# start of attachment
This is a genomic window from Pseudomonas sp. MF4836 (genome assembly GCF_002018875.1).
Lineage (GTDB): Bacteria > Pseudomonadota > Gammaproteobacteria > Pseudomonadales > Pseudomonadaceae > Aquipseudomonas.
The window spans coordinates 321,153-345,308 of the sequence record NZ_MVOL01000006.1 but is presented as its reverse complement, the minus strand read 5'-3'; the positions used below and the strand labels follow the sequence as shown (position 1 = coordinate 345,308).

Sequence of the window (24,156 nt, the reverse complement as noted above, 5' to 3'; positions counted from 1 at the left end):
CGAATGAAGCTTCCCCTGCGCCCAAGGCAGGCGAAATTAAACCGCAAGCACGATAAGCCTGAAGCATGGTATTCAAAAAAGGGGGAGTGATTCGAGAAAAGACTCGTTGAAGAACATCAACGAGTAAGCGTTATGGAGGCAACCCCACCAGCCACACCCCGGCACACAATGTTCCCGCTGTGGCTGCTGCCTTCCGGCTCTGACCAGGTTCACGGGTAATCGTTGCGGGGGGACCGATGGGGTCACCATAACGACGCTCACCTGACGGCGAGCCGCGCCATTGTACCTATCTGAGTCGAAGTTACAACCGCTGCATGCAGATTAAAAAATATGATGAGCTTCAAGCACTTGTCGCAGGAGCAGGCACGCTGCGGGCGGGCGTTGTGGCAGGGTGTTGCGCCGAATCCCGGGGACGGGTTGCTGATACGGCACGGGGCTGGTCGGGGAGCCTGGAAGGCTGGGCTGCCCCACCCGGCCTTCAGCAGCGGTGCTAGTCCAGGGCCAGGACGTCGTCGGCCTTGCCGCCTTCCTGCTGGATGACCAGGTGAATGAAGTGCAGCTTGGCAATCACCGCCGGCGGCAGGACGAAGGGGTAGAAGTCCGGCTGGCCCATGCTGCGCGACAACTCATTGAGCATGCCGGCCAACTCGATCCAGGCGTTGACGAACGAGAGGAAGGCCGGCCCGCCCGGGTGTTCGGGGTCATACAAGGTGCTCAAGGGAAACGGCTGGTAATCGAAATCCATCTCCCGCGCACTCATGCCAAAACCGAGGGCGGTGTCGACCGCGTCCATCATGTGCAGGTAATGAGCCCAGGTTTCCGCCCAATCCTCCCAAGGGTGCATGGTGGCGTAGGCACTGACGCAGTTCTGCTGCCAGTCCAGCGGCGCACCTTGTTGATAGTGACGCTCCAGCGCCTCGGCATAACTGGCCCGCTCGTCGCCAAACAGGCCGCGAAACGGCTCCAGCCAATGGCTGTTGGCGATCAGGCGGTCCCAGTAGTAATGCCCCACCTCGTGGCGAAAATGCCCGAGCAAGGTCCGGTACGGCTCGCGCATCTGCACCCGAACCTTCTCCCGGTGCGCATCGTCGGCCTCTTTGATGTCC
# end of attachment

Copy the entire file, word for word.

This is a genomic window from Pseudomonas sp. MF4836 (genome assembly GCF_002018875.1).
Lineage (GTDB): Bacteria > Pseudomonadota > Gammaproteobacteria > Pseudomonadales > Pseudomonadaceae > Aquipseudomonas.
The window spans coordinates 321,153-345,308 of the sequence record NZ_MVOL01000006.1 but is presented as its reverse complement, the minus strand read 5'-3'; the positions used below and the strand labels follow the sequence as shown (position 1 = coordinate 345,308).

Sequence of the window (24,156 nt, the reverse complement as noted above, 5' to 3'; positions counted from 1 at the left end):
CGAATGAAGCTTCCCCTGCGCCCAAGGCAGGCGAAATTAAACCGCAAGCACGATAAGCCTGAAGCATGGTATTCAAAAAAGGGGGAGTGATTCGAGAAAAGACTCGTTGAAGAACATCAACGAGTAAGCGTTATGGAGGCAACCCCACCAGCCACACCCCGGCACACAATGTTCCCGCTGTGGCTGCTGCCTTCCGGCTCTGACCAGGTTCACGGGTAATCGTTGCGGGGGGACCGATGGGGTCACCATAACGACGCTCACCTGACGGCGAGCCGCGCCATTGTACCTATCTGAGTCGAAGTTACAACCGCTGCATGCAGATTAAAAAATATGATGAGCTTCAAGCACTTGTCGCAGGAGCAGGCACGCTGCGGGCGGGCGTTGTGGCAGGGTGTTGCGCCGAATCCCGGGGACGGGTTGCTGATACGGCACGGGGCTGGTCGGGGAGCCTGGAAGGCTGGGCTGCCCCACCCGGCCTTCAGCAGCGGTGCTAGTCCAGGGCCAGGACGTCGTCGGCCTTGCCGCCTTCCTGCTGGATGACCAGGTGAATGAAGTGCAGCTTGGCAATCACCGCCGGCGGCAGGACGAAGGGGTAGAAGTCCGGCTGGCCCATGCTGCGCGACAACTCATTGAGCATGCCGGCCAACTCGATCCAGGCGTTGACGAACGAGAGGAAGGCCGGCCCGCCCGGGTGTTCGGGGTCATACAAGGTGCTCAAGGGAAACGGCTGGTAATCGAAATCCATCTCCCGCGCACTCATGCCAAAACCGAGGGCGGTGTCGACCGCGTCCATCATGTGCAGGTAATGAGCCCAGGTTTCCGCCCAATCCTCCCAAGGGTGCATGGTGGCGTAGGCACTGACGCAGTTCTGCTGCCAGTCCAGCGGCGCACCTTGTTGATAGTGACGCTCCAGCGCCTCGGCATAACTGGCCCGCTCGTCGCCAAACAGGCCGCGAAACGGCTCCAGCCAATGGCTGTTGGCGATCAGGCGGTCCCAGTAGTAATGCCCCACCTCGTGGCGAAAATGCCCGAGCAAGGTCCGGTACGGCTCGCGCATCTGCACCCGAACCTTCTCCCGGTGCGCATCGTCGGCCTCTTTGATGTCC